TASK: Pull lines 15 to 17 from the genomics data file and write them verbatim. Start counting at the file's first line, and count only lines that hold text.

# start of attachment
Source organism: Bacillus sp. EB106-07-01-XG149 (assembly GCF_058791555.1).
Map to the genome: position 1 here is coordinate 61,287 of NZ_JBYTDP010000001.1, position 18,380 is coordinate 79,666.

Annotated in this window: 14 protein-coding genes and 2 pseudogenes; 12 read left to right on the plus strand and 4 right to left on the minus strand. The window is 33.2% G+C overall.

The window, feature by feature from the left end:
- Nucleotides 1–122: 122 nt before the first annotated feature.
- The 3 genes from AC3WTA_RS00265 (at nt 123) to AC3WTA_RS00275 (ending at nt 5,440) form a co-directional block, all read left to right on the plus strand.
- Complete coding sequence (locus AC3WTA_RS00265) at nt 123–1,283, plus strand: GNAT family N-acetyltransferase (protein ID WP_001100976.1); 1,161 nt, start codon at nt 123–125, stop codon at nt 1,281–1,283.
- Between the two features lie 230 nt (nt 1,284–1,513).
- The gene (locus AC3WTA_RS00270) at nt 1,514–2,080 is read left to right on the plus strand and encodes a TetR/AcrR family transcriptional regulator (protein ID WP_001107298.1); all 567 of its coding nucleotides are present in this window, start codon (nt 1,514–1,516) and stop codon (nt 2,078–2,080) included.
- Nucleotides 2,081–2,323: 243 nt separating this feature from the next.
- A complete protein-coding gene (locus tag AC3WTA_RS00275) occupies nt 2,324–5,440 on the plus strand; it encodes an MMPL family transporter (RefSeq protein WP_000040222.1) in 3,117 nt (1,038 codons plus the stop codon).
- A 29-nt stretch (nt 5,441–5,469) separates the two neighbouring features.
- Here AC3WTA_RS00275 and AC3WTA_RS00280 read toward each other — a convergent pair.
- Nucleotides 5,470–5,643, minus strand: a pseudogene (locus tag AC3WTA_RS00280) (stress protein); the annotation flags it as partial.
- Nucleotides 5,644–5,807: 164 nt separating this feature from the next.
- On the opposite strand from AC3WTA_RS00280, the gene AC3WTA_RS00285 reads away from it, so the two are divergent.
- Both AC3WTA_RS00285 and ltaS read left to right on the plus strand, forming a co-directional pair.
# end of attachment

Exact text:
- Nucleotides 5,644–5,807: 164 nt separating this feature from the next.
- On the opposite strand from AC3WTA_RS00280, the gene AC3WTA_RS00285 reads away from it, so the two are divergent.
- Both AC3WTA_RS00285 and ltaS read left to right on the plus strand, forming a co-directional pair.